Quine, Putnam, and the Naturalization of Metaphysics

Sander Verhaegh

    Research output: Chapter in Book/Report/Conference proceedingChapterAcademic

    Abstract

    Naturalists argue that metaphysics ought to be in some sense continuous with science. Putnam has claimed that if we push naturalism to its limits, we have to conclude with Quine that reference is indeterminate. Since Putnam believes Quine’s thesis to be extremely counterintuitive, he regards naturalism to be an unsatisfactory approach to metaphysics. In this essay, I will show that Quine’s ideas about reference do not necessarily follow from his naturalism and that, as a result, Putnam’s reductio argument against naturalism breaks down. In addition, I will argue that Putnam’s pluralistic alternative to Quine’s views is perfectly compatible with a naturalistic perspective as well and that, in consequence, even for a naturalist the relation between science and metaphysics is less straightforward than it might initially seem to be.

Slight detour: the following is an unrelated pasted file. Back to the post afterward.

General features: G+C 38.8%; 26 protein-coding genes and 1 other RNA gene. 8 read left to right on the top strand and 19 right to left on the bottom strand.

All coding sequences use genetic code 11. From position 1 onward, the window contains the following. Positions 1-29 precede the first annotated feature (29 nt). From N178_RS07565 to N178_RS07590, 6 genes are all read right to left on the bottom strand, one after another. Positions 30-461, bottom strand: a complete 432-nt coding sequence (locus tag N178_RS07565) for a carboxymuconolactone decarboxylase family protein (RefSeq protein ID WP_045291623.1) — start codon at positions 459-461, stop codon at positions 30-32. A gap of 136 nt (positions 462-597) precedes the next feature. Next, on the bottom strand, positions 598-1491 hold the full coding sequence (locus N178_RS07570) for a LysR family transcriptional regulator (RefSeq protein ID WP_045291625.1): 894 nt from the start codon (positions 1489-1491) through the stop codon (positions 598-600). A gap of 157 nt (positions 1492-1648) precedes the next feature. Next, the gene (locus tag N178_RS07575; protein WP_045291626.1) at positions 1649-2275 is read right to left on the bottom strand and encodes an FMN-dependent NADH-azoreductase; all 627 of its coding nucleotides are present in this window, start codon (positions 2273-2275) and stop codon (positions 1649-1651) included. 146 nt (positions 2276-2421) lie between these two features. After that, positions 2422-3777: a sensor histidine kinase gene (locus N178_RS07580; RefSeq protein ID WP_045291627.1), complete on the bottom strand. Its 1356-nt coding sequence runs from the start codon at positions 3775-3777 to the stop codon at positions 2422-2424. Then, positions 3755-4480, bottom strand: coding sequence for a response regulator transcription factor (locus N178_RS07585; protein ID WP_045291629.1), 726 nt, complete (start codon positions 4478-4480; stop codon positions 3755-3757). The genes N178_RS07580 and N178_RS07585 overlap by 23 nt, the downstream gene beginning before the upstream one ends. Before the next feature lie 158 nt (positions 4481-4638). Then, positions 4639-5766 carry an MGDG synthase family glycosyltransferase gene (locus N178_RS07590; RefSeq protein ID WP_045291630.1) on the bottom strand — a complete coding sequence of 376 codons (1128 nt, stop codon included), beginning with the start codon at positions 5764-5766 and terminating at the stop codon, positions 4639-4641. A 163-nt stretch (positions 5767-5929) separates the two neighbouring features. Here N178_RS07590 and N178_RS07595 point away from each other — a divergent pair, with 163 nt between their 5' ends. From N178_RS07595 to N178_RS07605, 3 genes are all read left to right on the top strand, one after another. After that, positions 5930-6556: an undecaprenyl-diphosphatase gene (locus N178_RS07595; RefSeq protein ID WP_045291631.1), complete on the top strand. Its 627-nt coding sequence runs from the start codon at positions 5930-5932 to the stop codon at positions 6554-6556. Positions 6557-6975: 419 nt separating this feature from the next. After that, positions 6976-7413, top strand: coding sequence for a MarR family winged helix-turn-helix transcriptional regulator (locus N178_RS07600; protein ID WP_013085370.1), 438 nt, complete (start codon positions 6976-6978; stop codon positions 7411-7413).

Original languageEnglish
    Title of host publicationMetaphysics or Modernity?
    EditorsS. Baumgartner, T. Heisenberg, S. Krebs
    Place of PublicationBamberg
    PublisherBamberg University Press
    Pages249-269
    Number of pages21
    ISBN (Electronic)978-3-86309-181-1
    ISBN (Print)978-3-86309-180-4
    Publication statusPublished - 2014

    Publication series

    NameSchriften der Fakultät Geistes- und Kulturwissenschaften der Otto-Friedrich-Universität Bamberg
    PublisherUniversity of Bamberg Press
    Volume15
    ISSN (Print)1866-7627

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